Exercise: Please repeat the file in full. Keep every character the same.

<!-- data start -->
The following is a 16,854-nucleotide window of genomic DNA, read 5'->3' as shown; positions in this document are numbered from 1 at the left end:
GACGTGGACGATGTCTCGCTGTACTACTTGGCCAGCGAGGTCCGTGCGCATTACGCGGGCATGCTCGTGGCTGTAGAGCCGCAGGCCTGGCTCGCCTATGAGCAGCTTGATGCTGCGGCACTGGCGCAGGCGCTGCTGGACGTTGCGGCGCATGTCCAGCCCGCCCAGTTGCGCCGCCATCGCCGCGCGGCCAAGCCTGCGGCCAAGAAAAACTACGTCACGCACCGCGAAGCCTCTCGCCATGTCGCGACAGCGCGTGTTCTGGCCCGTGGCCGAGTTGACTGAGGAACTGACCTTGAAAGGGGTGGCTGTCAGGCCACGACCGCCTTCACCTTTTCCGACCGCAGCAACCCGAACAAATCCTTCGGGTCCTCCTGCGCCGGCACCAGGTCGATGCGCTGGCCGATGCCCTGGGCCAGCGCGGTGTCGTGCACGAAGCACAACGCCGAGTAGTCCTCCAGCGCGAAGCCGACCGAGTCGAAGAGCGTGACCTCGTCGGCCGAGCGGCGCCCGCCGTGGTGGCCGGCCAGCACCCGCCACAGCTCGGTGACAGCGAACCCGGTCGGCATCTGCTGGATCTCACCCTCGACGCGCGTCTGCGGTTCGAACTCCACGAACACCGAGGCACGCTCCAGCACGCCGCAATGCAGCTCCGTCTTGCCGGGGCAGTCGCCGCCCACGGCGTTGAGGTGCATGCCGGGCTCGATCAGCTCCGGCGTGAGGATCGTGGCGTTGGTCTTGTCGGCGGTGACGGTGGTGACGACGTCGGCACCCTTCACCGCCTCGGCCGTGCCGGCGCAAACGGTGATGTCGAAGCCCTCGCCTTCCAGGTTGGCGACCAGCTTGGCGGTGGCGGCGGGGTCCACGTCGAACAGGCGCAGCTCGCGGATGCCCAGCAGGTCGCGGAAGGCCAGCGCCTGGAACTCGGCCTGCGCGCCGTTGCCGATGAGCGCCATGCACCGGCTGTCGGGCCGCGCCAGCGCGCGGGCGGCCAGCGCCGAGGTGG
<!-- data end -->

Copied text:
The following is a 16,854-nucleotide window of genomic DNA, read 5'->3' as shown; positions in this document are numbered from 1 at the left end:
GACGTGGACGATGTCTCGCTGTACTACTTGGCCAGCGAGGTCCGTGCGCATTACGCGGGCATGCTCGTGGCTGTAGAGCCGCAGGCCTGGCTCGCCTATGAGCAGCTTGATGCTGCGGCACTGGCGCAGGCGCTGCTGGACGTTGCGGCGCATGTCCAGCCCGCCCAGTTGCGCCGCCATCGCCGCGCGGCCAAGCCTGCGGCCAAGAAAAACTACGTCACGCACCGCGAAGCCTCTCGCCATGTCGCGACAGCGCGTGTTCTGGCCCGTGGCCGAGTTGACTGAGGAACTGACCTTGAAAGGGGTGGCTGTCAGGCCACGACCGCCTTCACCTTTTCCGACCGCAGCAACCCGAACAAATCCTTCGGGTCCTCCTGCGCCGGCACCAGGTCGATGCGCTGGCCGATGCCCTGGGCCAGCGCGGTGTCGTGCACGAAGCACAACGCCGAGTAGTCCTCCAGCGCGAAGCCGACCGAGTCGAAGAGCGTGACCTCGTCGGCCGAGCGGCGCCCGCCGTGGTGGCCGGCCAGCACCCGCCACAGCTCGGTGACAGCGAACCCGGTCGGCATCTGCTGGATCTCACCCTCGACGCGCGTCTGCGGTTCGAACTCCACGAACACCGAGGCACGCTCCAGCACGCCGCAATGCAGCTCCGTCTTGCCGGGGCAGTCGCCGCCCACGGCGTTGAGGTGCATGCCGGGCTCGATCAGCTCCGGCGTGAGGATCGTGGCGTTGGTCTTGTCGGCGGTGACGGTGGTGACGACGTCGGCACCCTTCACCGCCTCGGCCGTGCCGGCGCAAACGGTGATGTCGAAGCCCTCGCCTTCCAGGTTGGCGACCAGCTTGGCGGTGGCGGCGGGGTCCACGTCGAACAGGCGCAGCTCGCGGATGCCCAGCAGGTCGCGGAAGGCCAGCGCCTGGAACTCGGCCTGCGCGCCGTTGCCGATGAGCGCCATGCACCGGCTGTCGGGCCGCGCCAGCGCGCGGGCGGCCAGCGCCGAGGTGG